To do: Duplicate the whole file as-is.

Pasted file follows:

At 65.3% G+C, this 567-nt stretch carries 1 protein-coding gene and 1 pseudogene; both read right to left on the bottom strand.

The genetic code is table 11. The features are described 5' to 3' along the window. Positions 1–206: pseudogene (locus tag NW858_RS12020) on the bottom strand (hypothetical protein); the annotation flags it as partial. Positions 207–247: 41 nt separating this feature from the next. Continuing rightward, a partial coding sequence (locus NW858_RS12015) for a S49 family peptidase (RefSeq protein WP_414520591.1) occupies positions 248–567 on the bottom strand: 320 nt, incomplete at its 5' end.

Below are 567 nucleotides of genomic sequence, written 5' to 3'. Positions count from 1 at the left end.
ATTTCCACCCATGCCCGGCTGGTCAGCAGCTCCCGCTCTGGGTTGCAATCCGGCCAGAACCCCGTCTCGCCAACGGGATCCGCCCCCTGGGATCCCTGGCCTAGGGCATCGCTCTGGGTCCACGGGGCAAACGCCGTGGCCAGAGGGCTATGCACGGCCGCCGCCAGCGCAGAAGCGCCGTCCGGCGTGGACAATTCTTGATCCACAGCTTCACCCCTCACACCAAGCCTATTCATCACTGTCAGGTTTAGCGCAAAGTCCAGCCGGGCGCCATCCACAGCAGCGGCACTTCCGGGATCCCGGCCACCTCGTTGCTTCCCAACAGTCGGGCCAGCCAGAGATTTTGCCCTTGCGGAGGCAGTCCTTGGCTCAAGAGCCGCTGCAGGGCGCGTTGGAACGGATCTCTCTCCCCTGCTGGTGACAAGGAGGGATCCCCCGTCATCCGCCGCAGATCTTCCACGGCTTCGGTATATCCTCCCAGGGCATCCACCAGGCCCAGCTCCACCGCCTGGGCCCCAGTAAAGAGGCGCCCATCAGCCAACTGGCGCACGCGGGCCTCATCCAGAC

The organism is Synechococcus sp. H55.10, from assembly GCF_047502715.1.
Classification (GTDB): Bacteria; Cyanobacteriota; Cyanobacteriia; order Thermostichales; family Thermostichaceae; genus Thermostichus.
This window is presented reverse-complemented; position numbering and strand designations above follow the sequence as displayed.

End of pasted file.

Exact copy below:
At 65.3% G+C, this 567-nt stretch carries 1 protein-coding gene and 1 pseudogene; both read right to left on the bottom strand.

The genetic code is table 11. The features are described 5' to 3' along the window. Positions 1–206: pseudogene (locus tag NW858_RS12020) on the bottom strand (hypothetical protein); the annotation flags it as partial. Positions 207–247: 41 nt separating this feature from the next. Continuing rightward, a partial coding sequence (locus NW858_RS12015) for a S49 family peptidase (RefSeq protein WP_414520591.1) occupies positions 248–567 on the bottom strand: 320 nt, incomplete at its 5' end.

Below are 567 nucleotides of genomic sequence, written 5' to 3'. Positions count from 1 at the left end.
ATTTCCACCCATGCCCGGCTGGTCAGCAGCTCCCGCTCTGGGTTGCAATCCGGCCAGAACCCCGTCTCGCCAACGGGATCCGCCCCCTGGGATCCCTGGCCTAGGGCATCGCTCTGGGTCCACGGGGCAAACGCCGTGGCCAGAGGGCTATGCACGGCCGCCGCCAGCGCAGAAGCGCCGTCCGGCGTGGACAATTCTTGATCCACAGCTTCACCCCTCACACCAAGCCTATTCATCACTGTCAGGTTTAGCGCAAAGTCCAGCCGGGCGCCATCCACAGCAGCGGCACTTCCGGGATCCCGGCCACCTCGTTGCTTCCCAACAGTCGGGCCAGCCAGAGATTTTGCCCTTGCGGAGGCAGTCCTTGGCTCAAGAGCCGCTGCAGGGCGCGTTGGAACGGATCTCTCTCCCCTGCTGGTGACAAGGAGGGATCCCCCGTCATCCGCCGCAGATCTTCCACGGCTTCGGTATATCCTCCCAGGGCATCCACCAGGCCCAGCTCCACCGCCTGGGCCCCAGTAAAGAGGCGCCCATCAGCCAACTGGCGCACGCGGGCCTCATCCAGAC

The organism is Synechococcus sp. H55.10, from assembly GCF_047502715.1.
Classification (GTDB): Bacteria; Cyanobacteriota; Cyanobacteriia; order Thermostichales; family Thermostichaceae; genus Thermostichus.
This window is presented reverse-complemented; position numbering and strand designations above follow the sequence as displayed.